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Prometheus Bound
Prometheus Bound
by Aeschylus
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Hermes

Character Analysis

Hermes is the messenger god, but according to Prometheus he's nothing but a glorified servant. He only shows up at the end, but that's long enough for Prometheus to call him "more senseless than a child" (987)—and to totally laugh at Hermes's attempts to scare him into revealing what he knows about Zeus's eventual destroyer. Check out what Hermes says:

In the first place, the Father will tear this rugged ravine wall into fragments with his thunder and the fire of his lightning-bolt, and will bury you under it, gripped in the embrace of the rocks. After the completion of a vast length of time, you will come back again to the light; and then, I tell you, the winged hound of Zeus, the bloodthirsty eagle, will greedily butcher your body into great ragged shreds, coming uninvited for a banquet that lasts all day, and will feast on your liver, which will turn black with gnawing. (1014-42)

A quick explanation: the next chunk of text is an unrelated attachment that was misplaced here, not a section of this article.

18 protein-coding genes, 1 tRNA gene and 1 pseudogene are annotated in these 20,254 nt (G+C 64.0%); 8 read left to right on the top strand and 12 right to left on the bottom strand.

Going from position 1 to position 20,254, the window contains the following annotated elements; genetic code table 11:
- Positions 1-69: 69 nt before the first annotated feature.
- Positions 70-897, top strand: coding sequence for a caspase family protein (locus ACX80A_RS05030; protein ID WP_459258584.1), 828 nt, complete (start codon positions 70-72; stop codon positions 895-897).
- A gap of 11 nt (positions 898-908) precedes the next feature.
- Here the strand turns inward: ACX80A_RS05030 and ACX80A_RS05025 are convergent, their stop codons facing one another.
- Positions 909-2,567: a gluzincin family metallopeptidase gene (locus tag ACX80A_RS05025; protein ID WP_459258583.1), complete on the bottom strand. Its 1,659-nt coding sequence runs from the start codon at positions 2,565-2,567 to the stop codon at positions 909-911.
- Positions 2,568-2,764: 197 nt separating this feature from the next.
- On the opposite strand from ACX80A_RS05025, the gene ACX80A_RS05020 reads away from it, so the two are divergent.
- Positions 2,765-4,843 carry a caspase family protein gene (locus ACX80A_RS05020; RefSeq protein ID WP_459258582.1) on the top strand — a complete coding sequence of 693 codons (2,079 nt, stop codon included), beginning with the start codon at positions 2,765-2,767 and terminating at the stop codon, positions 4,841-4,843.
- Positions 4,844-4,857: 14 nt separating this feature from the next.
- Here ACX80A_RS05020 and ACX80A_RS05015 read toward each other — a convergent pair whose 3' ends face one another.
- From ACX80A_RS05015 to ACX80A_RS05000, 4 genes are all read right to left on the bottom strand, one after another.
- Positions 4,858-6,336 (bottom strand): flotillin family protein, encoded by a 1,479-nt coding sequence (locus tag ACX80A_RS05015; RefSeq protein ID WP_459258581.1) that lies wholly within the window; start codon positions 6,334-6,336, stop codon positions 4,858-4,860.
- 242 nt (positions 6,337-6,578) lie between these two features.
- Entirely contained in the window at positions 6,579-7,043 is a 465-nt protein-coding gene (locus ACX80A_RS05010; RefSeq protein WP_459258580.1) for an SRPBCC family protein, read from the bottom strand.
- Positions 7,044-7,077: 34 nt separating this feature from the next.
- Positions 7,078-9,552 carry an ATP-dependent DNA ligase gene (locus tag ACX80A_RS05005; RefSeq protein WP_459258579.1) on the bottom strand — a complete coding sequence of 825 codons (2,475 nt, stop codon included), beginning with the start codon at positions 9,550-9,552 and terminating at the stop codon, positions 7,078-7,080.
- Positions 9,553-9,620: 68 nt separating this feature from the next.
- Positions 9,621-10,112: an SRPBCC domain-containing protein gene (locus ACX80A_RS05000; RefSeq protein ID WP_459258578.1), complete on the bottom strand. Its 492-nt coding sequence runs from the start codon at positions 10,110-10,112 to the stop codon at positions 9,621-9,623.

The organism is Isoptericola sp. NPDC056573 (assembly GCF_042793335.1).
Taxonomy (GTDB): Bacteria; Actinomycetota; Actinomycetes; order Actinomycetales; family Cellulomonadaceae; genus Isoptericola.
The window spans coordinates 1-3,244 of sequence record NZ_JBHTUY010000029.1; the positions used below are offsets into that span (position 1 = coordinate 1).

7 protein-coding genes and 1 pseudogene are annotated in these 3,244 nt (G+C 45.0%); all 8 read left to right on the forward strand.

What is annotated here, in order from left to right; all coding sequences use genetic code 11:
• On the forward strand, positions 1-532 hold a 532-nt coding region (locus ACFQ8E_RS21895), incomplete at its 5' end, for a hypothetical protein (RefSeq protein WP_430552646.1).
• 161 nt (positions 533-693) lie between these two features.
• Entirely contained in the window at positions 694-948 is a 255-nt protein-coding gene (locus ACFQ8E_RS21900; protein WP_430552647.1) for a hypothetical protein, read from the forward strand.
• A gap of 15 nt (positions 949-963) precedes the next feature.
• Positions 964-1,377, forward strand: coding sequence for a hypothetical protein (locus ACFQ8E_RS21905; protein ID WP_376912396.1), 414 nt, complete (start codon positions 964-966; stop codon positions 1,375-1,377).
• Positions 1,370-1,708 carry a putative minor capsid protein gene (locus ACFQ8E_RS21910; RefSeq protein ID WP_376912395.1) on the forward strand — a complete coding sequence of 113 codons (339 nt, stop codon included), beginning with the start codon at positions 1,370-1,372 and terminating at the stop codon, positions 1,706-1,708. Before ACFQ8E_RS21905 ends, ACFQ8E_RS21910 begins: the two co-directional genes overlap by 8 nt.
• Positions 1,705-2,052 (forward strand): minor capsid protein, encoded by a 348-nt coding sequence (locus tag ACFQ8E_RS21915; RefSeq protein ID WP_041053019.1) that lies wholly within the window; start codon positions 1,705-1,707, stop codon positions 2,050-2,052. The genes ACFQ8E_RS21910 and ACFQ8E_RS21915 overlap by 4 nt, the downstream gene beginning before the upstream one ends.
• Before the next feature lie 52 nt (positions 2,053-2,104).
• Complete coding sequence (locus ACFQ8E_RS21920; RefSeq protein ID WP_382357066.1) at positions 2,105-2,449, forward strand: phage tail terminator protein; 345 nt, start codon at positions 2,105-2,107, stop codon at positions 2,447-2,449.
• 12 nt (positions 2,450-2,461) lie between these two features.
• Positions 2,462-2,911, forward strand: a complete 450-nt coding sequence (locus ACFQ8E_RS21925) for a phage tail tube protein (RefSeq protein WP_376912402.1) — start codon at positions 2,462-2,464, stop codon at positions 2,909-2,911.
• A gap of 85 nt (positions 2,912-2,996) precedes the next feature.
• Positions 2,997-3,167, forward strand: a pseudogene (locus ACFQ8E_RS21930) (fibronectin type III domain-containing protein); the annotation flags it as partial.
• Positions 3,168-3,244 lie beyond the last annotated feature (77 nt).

Okay, we're quaking in our boots—but Prometheus basically just laughs. The impression we get here is that Hermes, like Hephaestus, is just another servant to Zeus: weak, ineffectual, and all but enslaved.

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